Why Are The 2016 Conventions So Early? It's All About The Benjamins For Republicans & Democrats
Many of us count the primaries as basically over once the final states have held their contests. But the primary season doesn't technically end until the Republican and Democratic National Conventions take place, where delegates cast their votes and the nominee is officially named. They're usually scheduled between late August and early September, but the conventions will be held in July this year. Why are the conventions happening so early? It all comes down to the oh-so-sexy topic of campaign financing rules.
As POLITICO reported back in 2014, the Republican Party would be holding its 2016 convention early — at the time, the party was thinking late June or early July. Republican National Committee Chair Reince Priebus explained the move for an earlier convention thus, when he announced the July 18-21 dates:
The convention will be held significantly earlier than previous election cycles, allowing access to crucial general election funds earlier than ever before to give our nominee a strong advantage heading into Election Day.
The Democratic Party followed suit with the Republican Party, scheduling its convention for the week of July 25.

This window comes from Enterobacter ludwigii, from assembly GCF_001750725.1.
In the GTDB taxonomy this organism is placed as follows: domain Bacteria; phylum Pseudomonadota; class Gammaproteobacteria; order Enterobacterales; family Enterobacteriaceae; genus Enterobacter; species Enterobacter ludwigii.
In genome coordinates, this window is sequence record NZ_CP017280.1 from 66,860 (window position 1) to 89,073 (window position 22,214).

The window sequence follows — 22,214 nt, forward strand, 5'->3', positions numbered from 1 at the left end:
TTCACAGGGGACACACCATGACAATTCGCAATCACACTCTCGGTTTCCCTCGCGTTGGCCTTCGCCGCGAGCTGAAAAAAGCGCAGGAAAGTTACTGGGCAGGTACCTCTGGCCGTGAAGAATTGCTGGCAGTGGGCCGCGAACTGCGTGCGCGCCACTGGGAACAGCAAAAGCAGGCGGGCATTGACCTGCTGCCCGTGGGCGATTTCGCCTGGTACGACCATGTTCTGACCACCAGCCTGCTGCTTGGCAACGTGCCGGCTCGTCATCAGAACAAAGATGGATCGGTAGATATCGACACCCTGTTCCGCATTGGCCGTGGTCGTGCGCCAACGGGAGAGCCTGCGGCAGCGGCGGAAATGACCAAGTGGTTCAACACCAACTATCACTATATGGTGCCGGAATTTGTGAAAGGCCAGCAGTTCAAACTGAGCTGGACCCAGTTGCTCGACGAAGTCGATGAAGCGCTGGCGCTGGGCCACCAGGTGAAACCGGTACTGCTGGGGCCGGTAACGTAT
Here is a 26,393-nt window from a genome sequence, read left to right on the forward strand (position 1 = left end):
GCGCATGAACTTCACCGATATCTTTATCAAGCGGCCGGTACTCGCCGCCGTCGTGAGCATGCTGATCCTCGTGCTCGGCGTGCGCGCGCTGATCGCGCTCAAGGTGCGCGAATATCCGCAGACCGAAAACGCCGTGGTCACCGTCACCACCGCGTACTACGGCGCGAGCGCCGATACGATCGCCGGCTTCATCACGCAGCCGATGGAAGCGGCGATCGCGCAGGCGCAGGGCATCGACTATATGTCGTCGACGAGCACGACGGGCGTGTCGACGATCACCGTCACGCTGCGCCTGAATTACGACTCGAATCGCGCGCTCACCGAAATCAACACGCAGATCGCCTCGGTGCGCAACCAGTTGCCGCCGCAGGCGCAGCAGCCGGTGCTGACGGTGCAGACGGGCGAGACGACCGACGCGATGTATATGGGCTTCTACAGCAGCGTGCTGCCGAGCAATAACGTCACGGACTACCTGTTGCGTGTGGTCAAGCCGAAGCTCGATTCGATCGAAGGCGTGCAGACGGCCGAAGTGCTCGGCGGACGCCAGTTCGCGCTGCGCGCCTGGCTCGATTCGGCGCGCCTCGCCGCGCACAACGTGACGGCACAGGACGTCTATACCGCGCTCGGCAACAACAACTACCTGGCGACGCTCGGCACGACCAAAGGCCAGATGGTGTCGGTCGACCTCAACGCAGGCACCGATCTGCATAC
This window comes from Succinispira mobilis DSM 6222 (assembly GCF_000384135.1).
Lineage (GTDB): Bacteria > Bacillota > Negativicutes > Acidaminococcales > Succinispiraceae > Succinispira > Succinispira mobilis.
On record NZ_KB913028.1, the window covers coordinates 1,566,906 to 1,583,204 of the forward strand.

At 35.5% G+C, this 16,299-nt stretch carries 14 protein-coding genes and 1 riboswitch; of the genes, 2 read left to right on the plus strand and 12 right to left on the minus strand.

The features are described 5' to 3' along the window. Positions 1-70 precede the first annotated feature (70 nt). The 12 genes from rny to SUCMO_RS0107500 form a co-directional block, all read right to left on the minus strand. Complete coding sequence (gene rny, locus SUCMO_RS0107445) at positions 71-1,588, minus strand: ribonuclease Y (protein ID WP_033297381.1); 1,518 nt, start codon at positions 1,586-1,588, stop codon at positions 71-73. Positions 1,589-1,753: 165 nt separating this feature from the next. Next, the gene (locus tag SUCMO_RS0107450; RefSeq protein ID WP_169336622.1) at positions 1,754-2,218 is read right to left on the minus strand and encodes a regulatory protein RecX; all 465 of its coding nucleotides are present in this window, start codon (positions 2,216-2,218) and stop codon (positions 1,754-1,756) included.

Campaign financing laws stipulate that general election funds can only kick in once a candidate has been officially nominated their party's convention. Candidates often burn through primary spending early on when they're competing against other potential nominees, leaving them with a gap in funding until after the convention.
But there's more to the earlier dates than simply getting to those sweet, general election funds sooner; since 2008, candidates have been changing the kind of funds they use between the conventions and November, making it more advantageous to have a longer election season.
Before recent elections, nearly every primary candidate and every general election candidate accepted public financing for their campaigns, Open Secrets reported. Public financing — which is money given to qualifying candidates by the government to run their campaigns — is an enticing offer on the surface, but it also comes with spending limits that recent candidates have blown out of the water. The Sunlight Foundation explained that the 2012 spending limits for publicly funded candidates were $45 million for the primaries and $94 million for the general.
Let's put that limit in the context of recent campaigns. Former Secretary of State Hillary Clinton raised $335 million in the primaries; Donald Trump "raised" the least of any viable candidate at $67 million (it was mostly his own money). When then-candidate Barack Obama was the first to opt out of general election public funding, he raised about $750 million, POLITICO reported. In 2012, according to Open Secrets, Obama spent more than $720 million, and Republican nominee Mitt Romney spent about $450 million in the general.
In 2016, with both presumptive nominees poised to raise and spend big, early conventions mean more time to raise more money. What this all means for promises of campaign finance reform from our two major-party candidates is a question worth seriously contemplating.